My daughter is 22 and living in a different province from me. She’s an epileptic so needs medication and each month I send her some money toward this medication. The other morning she called to say that she forgot to let me know that she is on benefits at work now and doesn’t need me to send her that money. And asked if I wanted her to send the latest payment back. I had a brief thought of ‘who is this?’ and said ‘uh, no, you can keep it’. We chatted for a bit about her new pet and work and then I had to go get ready for my work. I guess you’d have to know my daughter to understand the significance of this call, but I thought “wow, she’s maturing”. She recognizes that I don’t have a lot of money and rather than coming from a place solely of what she wants and/or needs, she thought of my needs. Huh. There have been other times over the last couple of years that I’ve had similar moments of thinking ‘wow, she’s growing up’. It’s an interesting process. During her teen years I wondered if we’d have any relationship at all when she was an adult. Now I can see it coming. That time when we stop being just mother and daughter and become friends. I think we’ll make it.
I wonder if my own mother had similar moments. I know I was a hellish teenager. Self-destructive and angry. My mother was very supportive of me without pushing her opinions at me. Even when I was a 22 year old single mom with a drinking problem she knew I’d eventually find my way. And I have. I wonder though, if I ever gave her those glimpses of ‘everything is going to be okay’ then. I was very stuck in my dark place and wasn’t seeing glimpses myself for another 10 years. My mom stuck by me through it all, her heart breaking at times, I know. What I made her endure sometimes brings tears to my eyes, it is right now as I write this. Because I know how easy it could be for a mother to force her opinion, to yell at her daughter to get her act together, to try to make her bend to your own will. And I know that would have failed with me. I can only imagine how hard it was for my mother to watch me self-destruct and to trust that I would come out of it not only alive, but having grown from the experience. How hard it must have been for her to stand by and watch her daughter who she had held within her womb for 9 months not care one iota for the life that she’d been given.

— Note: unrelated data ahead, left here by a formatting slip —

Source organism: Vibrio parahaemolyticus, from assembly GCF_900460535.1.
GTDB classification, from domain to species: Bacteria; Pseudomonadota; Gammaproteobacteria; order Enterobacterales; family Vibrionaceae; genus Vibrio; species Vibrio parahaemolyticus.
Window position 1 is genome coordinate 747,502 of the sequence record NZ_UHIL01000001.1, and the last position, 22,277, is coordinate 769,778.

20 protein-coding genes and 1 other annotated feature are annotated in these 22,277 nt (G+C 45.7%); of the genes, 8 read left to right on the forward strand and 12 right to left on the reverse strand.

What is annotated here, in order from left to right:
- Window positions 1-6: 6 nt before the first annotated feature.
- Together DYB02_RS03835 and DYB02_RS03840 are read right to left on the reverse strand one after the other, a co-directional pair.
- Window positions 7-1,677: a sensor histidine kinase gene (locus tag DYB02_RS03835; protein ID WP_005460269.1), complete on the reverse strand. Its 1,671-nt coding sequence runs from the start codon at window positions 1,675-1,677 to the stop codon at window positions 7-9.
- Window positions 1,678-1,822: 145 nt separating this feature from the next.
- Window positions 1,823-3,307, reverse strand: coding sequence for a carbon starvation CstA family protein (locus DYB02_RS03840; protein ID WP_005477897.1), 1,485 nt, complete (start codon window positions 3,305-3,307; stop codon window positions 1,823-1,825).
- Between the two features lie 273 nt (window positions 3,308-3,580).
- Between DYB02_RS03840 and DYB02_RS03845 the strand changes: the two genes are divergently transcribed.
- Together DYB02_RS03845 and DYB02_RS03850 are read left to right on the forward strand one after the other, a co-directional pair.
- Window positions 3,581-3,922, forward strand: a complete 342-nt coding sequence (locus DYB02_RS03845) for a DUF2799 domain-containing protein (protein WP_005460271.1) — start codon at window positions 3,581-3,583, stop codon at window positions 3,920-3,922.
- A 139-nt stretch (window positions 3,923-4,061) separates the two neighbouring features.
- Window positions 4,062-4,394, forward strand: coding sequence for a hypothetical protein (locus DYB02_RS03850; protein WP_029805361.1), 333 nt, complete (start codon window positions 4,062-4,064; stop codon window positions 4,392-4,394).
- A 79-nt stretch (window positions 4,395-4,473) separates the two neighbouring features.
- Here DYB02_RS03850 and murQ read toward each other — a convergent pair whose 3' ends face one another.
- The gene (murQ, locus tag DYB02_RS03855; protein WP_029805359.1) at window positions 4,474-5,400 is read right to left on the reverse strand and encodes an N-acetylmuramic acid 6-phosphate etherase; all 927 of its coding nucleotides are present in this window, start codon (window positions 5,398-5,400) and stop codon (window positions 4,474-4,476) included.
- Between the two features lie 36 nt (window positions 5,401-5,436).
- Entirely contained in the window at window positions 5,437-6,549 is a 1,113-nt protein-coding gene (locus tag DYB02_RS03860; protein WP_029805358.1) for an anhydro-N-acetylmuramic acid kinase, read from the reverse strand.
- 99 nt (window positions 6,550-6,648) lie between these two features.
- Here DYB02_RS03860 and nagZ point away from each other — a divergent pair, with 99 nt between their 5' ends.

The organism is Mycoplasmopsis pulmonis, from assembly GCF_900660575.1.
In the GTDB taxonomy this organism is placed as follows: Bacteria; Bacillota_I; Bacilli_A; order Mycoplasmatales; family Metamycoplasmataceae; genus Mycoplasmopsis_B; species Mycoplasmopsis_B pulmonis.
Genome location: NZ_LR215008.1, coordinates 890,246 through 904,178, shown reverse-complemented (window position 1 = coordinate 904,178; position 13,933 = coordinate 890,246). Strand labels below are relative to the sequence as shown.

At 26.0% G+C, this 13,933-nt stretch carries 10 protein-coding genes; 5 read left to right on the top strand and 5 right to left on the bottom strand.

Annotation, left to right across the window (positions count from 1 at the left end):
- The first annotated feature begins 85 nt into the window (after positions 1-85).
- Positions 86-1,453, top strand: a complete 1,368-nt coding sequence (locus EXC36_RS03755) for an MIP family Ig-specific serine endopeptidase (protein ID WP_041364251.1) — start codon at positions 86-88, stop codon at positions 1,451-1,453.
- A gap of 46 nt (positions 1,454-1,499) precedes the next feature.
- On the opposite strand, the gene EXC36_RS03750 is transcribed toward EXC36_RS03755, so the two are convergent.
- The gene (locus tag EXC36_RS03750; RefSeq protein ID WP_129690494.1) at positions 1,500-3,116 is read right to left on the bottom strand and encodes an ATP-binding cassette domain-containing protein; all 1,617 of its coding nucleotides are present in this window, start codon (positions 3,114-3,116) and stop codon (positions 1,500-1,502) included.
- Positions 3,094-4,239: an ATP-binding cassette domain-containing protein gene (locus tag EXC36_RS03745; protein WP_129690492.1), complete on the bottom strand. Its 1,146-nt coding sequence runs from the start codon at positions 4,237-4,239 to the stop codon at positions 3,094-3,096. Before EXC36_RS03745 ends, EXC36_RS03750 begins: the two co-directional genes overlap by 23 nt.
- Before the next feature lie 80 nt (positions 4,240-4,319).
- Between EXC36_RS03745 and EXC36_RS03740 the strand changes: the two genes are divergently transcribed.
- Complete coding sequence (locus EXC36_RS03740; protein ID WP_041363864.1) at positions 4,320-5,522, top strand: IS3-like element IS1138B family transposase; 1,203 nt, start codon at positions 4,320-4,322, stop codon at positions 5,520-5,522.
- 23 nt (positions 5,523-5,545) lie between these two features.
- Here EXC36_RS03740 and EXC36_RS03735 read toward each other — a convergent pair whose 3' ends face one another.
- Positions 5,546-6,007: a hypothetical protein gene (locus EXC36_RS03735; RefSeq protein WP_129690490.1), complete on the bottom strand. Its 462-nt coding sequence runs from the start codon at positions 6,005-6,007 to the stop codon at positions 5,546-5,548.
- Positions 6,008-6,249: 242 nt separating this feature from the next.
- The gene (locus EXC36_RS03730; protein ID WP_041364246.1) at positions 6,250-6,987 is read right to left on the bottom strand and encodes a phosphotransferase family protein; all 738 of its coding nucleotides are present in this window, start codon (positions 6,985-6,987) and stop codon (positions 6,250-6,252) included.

Whenever I think of my mother’s greatest attribute, I think of strength. The strength to do what’s right for her children even though it tears you apart inside. And to love them even when they don’t love themselves; respect them when they don’t respect themselves; to gently guide them on their journey back to what their heart needs. My mom is the greatest mom in the world. She has endured her children’s hard times with loving kindness, with no judgement.
Today I will be going to my Mom’s to give her a massage and make brunch. It really is the least I can do. Happy mother’s day to all of you strong mother’s. Know that it’ll all be okay.